Nicaragua Network Hotlines for June 6, 2006
- Alemán Admits PLC Is in Crisis
- Consumers Plan Massive Protest While Authorities Fail to Provide Solution to Energy Crisis
- Violent Protests Against Bus Fares Continue After Short Ceasefire
- Megaproject to Clean up Lake Managua Begins
- Environmental Emergency Decree “Does Not Exist”
- Venezuelan Deputies Visit Nicaragua; Oil Deal at Risk For Lack of Storage Space
The leader of the Liberal Constitutional Party (PLC) former president and convicted felon, Arnoldo Alemán, admitted that his party is going through a period of crisis as a result of disagreements over the list of National Assembly and Central American Parliament candidates for the upcoming general election. Alemán confirmed rumors that the presidential and vice presidential candidates José Rizo and José Alvarado had threatened to resign should their candidates not be included in the final list.
In the original list of candidates, read out and ratified by the party’s National Executive Committee at a PLC conference on May 28 without the consensus of all those present, all the top positions were given to individuals who had demonstrated their political loyalty to Alemán. Those who had criticized or questioned the former president’s grip over the party were placed in losing positions further down on the slate. This caused anger among many PLC members some of whom expressed despair at the continuing lack of democracy within the political party. During the week leading up to May 31 nine important party representatives announced their decision to abandon the ranks and join Eduardo Montealegre’s National Liberal Alliance (ALN).
On May 31 the executive committee met at the residence of Alemán’s parents-in-law and late in the day released a final version of the list, which was officially registered before the Supreme Electoral Counsel (CSE) late on the evening. In the final version, almost all of those PLC representatives who had their US visas revoked in the last year or so were taken off the list of candidates to the National Assembly and placed on the list of candidates for the Central American Parliament. Alemán’s daughter María Dolores Alemán was moved from 2nd to 4th position on the list of national deputies. The committee did not give in to all of Rizo and Alvarado’s demands but the fact that it accepted some of them prompted journalists to announce the beginning of the end of Alemán’s reign over the PLC.
Alemán himself said the crisis brought both “danger and opportunities” but that the danger had now been “overcome.” PLC dissidents, however, believe the party will be badly affected by the internal crisis which may dramatically reduce their chances of electoral victory
On June 1 US Ambassador Paul Trivelli recognized his mission to unite the parties of the right for the upcoming general elections had failed. While some political analysts had predicted a last minute unification of the ALN and the PLC, no such move came about.Return to top.
The electrical energy situation reached a new low on May 31 when a total of approximately 130,000 homes and businesses in 16 departments were affected by power cuts which in some cases lasted up to twelve hours and had disastrous effects on industrial and commercial sectors as well as small businesses and ordinary citizens. The national water company ENACAL’s pumps which are located in the areas affected by power cuts were unable to function during the week which meant that a large number of those homes and businesses affected by the cuts had neither water nor electricity.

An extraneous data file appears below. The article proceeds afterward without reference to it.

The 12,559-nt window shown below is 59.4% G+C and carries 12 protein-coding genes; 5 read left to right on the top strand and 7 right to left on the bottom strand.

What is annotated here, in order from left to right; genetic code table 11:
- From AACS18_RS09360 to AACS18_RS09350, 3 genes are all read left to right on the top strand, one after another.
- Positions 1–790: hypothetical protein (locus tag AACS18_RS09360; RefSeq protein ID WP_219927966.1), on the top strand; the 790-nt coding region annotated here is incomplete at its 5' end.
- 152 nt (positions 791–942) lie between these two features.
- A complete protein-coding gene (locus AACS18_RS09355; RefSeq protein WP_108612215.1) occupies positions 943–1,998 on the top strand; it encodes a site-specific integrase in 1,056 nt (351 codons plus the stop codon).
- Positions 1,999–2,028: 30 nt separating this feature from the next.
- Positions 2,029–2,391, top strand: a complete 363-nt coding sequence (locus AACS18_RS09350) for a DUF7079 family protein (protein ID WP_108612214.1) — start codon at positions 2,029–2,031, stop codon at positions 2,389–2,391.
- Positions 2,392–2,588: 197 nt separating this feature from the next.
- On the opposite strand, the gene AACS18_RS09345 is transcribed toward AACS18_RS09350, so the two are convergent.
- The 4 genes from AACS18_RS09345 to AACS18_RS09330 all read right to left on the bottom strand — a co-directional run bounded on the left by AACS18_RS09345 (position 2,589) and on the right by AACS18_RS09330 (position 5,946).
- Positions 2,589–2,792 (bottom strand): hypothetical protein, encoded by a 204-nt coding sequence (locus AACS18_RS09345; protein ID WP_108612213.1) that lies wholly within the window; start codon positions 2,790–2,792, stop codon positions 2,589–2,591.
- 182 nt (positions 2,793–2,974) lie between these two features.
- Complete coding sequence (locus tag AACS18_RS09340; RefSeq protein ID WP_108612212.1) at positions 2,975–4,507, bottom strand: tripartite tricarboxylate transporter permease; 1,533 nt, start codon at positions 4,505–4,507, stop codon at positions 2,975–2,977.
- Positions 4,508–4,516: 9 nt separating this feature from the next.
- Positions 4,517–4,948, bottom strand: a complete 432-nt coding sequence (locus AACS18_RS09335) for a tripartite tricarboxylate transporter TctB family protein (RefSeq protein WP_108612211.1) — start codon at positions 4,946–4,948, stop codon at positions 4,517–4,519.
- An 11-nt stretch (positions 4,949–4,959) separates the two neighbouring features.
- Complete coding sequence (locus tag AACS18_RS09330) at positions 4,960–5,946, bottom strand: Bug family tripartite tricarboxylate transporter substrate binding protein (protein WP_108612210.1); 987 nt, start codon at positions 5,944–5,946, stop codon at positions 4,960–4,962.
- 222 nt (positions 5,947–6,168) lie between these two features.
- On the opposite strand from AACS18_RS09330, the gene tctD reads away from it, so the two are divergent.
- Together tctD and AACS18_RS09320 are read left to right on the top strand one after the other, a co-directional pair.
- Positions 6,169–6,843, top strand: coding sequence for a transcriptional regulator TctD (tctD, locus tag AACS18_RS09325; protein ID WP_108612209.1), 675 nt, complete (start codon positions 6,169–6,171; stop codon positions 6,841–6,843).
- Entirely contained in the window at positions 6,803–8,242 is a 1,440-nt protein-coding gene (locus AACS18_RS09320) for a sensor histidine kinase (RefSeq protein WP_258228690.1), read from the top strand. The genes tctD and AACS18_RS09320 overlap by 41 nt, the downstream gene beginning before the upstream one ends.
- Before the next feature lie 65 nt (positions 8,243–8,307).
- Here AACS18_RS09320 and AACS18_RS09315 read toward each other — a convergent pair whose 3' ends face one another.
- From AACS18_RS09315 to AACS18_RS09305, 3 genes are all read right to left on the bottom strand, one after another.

The Spanish electrical distribution company Union Fenosa had announced on May 30 that the national electrical deficit was of 99 megawatts and, as a result, power cuts may last up to six hours in some areas. This proved to be a huge underestimate which served to deepen the resentment harbored by the population against the company.
Economists and representatives of Nicaraguan industry agreed that the cuts, which began over three weeks ago, have caused million dollar losses for the Nicaraguan economy. Carlos Castro, president of the Nicaraguan Chamber of Industry (CADIN), said companies in the affected areas were experiencing serious problems in the areas of production, sale and exportation. He explained that international buyers are not interested in clients who cannot meet the expected levels of efficiency for whatever reasons and the power cuts are threatening the viability of a number of Nicaraguan companies. Economist Nestor Avendaño, said it would be much more economically viable for the country to import electricity from Costa Rica or Panama than to continue suffering such immense losses in industrial sectors.
On May 31 a number of consumer defense organizations met to discuss plans for national protests against the Spanish company and the government, which have failed to come up with a solution to the ongoing crisis. Coordinator of the National Consumer Defense Network Ruth Herrera said that a protest march is being organized for June 9. She said an enormous number of people support the organizations’ plans and expects a very large number of people to take part in the march. There are “whole neighborhoods where you can’t get any milk,... cheese or meat,” said Herrera, “and the people are dying of heat.”
The cuts continued on June 3, 4, and 5 although they did not last as long.Return to top.
Negotiations between student leaders and transportation cooperative representatives on May 26 and 27 resulted in an agreement to call an end to the violent student protests against the increase in the bus fares from US$0.15 to US$0.18, with just one condition; that the fare return to its former price. This ceasefire was never going to last, however, because transport cooperatives made it clear that they were not willing to lower the price without a government subsidy saying they could not break even charging US$0.15 for a bus ride in the capital.